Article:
Midtown Miami

Midtown Miami Walmart a step closer, though opponents vow to fight on

 

crabin@MiamiHerald.com

Walmart moved a step closer to building in trendy Midtown Miami this week when city Planning Director Francisco Garcia said the giant retailer’s plan fits local land and development regulations.

Before construction begins, the company still needs a building permit, which must pass muster with several city departments, including building, fire and public works. Garcia’s decision came with several conditions Walmart must meet before a building permit is issued. Opponents have 15 days to appeal the decision before the city’s Planning & Zoning Appeals Board.

“They have complied with the minimum set of requirements,” Garcia said.

Opposition to the plan has been fierce, with local activists contending that Walmart would ruin nearby small businesses, snarl traffic, hurt local food growers and destroy the vibe of the Midtown community adjacent to artsy Wynwood and just a few blocks west of Biscayne Boulevard.

Opinions of nearby residents, however, are mixed regarding the controversial superstore, which offers low prices on everything from food to clothing. Some believe it would offer jobs and a cheaper alternative to some of the expensive stores in the Midtown Miami complex, which runs from Northeast 29th to 36th streets just east of North Miami Avenue.

The 203,000-square-foot, three-story project would be built on about two blocks on the southwest corner of Midtown. The ground level would offer retail. There would be 577 parking spaces on the second and third floors, with glass facades facing the street.

In a prepared statement, Walmart’s director of community affairs, Steven Restivo, said the retail chain is excited to have the chance to move forward.

“Our Midtown Miami store will provide residents with new job opportunities and shopping options while complementing the existing retail corridor,” he said.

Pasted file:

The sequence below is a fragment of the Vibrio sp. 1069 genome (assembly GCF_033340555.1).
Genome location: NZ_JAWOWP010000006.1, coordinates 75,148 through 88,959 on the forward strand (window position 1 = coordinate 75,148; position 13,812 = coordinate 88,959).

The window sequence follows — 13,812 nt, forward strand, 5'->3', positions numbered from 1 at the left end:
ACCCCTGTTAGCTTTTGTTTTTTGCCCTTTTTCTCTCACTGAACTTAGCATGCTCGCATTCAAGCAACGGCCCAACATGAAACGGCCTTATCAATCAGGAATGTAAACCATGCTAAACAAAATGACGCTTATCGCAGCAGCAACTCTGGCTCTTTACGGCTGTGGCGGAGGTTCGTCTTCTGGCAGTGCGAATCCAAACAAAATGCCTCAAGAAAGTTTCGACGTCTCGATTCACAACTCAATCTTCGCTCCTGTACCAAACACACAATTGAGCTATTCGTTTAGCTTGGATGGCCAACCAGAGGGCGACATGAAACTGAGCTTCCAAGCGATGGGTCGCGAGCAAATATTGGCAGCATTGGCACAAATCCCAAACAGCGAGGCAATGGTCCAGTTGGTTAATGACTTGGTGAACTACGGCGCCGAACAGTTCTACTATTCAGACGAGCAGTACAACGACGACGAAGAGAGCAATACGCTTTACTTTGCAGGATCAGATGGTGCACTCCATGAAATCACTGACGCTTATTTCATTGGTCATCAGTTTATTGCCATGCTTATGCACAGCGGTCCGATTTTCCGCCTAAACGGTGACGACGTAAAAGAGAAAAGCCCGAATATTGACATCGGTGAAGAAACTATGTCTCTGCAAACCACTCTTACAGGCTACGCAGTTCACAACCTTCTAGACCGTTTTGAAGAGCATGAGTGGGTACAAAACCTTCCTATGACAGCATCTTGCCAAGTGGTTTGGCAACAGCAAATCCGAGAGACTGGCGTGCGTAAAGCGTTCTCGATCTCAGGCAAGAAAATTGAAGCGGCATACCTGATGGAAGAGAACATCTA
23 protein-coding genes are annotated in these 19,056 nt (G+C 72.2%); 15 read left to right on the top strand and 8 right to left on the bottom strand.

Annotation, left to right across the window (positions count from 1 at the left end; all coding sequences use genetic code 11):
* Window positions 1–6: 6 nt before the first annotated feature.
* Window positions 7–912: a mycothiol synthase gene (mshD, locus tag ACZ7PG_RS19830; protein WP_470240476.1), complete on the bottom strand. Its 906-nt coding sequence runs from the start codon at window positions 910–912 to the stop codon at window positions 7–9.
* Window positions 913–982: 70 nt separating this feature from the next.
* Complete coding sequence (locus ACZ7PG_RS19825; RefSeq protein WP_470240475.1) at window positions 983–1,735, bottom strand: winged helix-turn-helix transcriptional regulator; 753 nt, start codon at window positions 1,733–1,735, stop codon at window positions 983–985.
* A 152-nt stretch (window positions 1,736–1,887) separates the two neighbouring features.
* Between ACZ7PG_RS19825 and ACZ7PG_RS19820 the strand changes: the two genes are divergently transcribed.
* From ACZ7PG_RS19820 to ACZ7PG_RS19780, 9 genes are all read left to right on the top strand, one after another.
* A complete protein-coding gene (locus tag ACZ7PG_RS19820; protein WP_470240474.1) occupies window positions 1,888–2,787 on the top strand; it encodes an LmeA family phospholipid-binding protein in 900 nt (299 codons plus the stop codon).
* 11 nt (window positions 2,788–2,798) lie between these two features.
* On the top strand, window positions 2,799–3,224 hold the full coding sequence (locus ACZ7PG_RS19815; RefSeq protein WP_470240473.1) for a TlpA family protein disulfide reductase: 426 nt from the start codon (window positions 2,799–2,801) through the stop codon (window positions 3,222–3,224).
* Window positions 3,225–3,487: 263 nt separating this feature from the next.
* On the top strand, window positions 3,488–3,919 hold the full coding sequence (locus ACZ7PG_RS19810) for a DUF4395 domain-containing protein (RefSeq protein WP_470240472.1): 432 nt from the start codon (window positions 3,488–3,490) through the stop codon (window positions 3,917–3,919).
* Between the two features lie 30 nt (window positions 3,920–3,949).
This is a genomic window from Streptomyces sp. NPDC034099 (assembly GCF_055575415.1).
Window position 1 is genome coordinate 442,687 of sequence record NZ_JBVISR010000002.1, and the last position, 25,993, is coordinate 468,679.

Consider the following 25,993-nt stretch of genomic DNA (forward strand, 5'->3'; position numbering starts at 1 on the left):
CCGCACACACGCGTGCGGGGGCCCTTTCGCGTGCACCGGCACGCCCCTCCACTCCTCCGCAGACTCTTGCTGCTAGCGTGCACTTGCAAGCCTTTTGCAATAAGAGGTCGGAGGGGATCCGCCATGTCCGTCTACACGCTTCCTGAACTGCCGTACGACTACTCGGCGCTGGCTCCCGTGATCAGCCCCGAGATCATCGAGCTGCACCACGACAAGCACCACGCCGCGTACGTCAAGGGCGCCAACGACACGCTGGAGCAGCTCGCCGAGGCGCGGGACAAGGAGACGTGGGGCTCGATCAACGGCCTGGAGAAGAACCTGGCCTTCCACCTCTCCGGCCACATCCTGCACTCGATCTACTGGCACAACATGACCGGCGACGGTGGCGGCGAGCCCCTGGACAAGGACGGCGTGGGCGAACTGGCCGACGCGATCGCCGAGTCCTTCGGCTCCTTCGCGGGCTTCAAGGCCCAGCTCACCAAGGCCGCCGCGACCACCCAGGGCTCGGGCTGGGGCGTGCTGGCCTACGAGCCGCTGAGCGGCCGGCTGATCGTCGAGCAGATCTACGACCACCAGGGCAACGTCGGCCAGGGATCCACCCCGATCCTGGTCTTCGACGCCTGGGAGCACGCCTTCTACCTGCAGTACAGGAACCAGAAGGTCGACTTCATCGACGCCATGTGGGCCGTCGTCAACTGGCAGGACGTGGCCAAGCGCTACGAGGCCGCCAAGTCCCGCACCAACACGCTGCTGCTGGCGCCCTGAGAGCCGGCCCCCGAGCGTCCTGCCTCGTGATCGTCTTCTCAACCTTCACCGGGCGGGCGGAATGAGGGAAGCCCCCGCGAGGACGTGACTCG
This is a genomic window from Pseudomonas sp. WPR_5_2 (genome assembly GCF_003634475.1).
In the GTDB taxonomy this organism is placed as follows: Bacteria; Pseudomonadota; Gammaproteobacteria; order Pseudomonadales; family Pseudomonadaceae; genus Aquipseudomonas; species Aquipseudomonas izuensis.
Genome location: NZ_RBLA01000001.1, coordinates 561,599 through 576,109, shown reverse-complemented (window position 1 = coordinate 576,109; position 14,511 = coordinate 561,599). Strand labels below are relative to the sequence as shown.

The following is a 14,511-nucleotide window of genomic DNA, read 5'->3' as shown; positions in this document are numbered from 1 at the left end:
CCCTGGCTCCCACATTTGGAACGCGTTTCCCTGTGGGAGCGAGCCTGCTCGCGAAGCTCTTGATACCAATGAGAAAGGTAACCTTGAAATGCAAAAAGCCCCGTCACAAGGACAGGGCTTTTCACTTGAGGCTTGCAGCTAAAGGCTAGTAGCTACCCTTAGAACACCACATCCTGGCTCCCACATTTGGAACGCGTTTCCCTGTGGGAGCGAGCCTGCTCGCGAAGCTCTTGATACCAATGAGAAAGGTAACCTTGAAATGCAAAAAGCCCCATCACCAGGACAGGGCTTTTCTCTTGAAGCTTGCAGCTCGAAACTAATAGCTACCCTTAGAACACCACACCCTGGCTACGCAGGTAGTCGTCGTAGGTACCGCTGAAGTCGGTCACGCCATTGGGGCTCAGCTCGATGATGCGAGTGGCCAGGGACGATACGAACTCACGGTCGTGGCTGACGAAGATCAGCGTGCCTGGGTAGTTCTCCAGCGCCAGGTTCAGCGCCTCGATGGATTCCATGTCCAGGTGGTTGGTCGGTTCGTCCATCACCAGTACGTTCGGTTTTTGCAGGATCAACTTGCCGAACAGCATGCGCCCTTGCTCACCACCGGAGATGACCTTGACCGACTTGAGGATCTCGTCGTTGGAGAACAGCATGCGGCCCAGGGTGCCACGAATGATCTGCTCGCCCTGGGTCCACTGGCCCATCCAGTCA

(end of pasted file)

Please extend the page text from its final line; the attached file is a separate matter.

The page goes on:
In addition to the building permit, Walmart still has another hurdle to clear. Opponents vow a final appeal of Garcia’s decision before the planning board by Aug. 27.

Grant Stern, who leads the opposition and created a website called NoWalmartMidtown, said the design concept doesn’t adhere to Midtown’s architectural guidelines. He also said the planned loading bays along Northeast 31st Street would render the road inoperable, and big noisy trucks delivering Walmart’s goods would destroy Midtown’s atmosphere.

“This is not going to stand on appeal,” he said. “They’re going to be running big rigs through Midtown at all hours of the day.”

Garcia’s decision that Walmart’s plans comply with Midtown zoning rules was not unexpected. He had said in April that he would probably give the retailer the go-ahead. The delay in issuing the development permit, he said, was in large part because the plan had to be accepted by two property owners.

Garcia set several conditions that must be accepted before the city issues a building permit. They include filing final construction plans, replacing any trees that are removed, and not allowing delivery vehicles to enter Midtown Boulevard from Northeast 31st Street.

Other conditions: placing signs at an entrance on North Miami Avenue that will stop delivery vehicles from entering, no commercial graphics on the building facing Midtown Boulevard and the approval by the city of all decorative screens on the building before an occupational license is issued.

Kelly Penton, a spokeswoman for the Miami project, said the retailer has agreed to meet all the conditions.

Assistant City Manager Alice Bravo said it could take several months before a building permit is issued.

An intense fight ensued soon after Walmart announced plans to build about 18 months ago. During one meeting of the planning board last year, more than 200 people flooded the City Hall commission chamber, spending hours speaking passionately for and against the plan.

In February, Walmart’s proposal hit a roadblock when the city’s architectural advisory panel, in an unusual move, unanimously rejected a version of the plan because of decorative planters that would be used to cover the garages from view instead of screening.

Walmart’s response was unusual as well: The retailer refused an offer to allow it to rework its plans and return for another hearing — instead leaving its fate solely up to Garcia. The company said it would take its chances without a recommendation from the board because the process was taking too long.

Most city leaders, though sensitive to public concerns, support the plan to build at Midtown.

Miami Mayor Tomás Regalado said Tuesday that Walmart has as much a right to be in Midtown as any other retailer.

“We cannot discriminate against any company because it caters to a certain part of society with less money,” Regalado said.

“To me, it conforms with the architecture and the environment in Midtown.”

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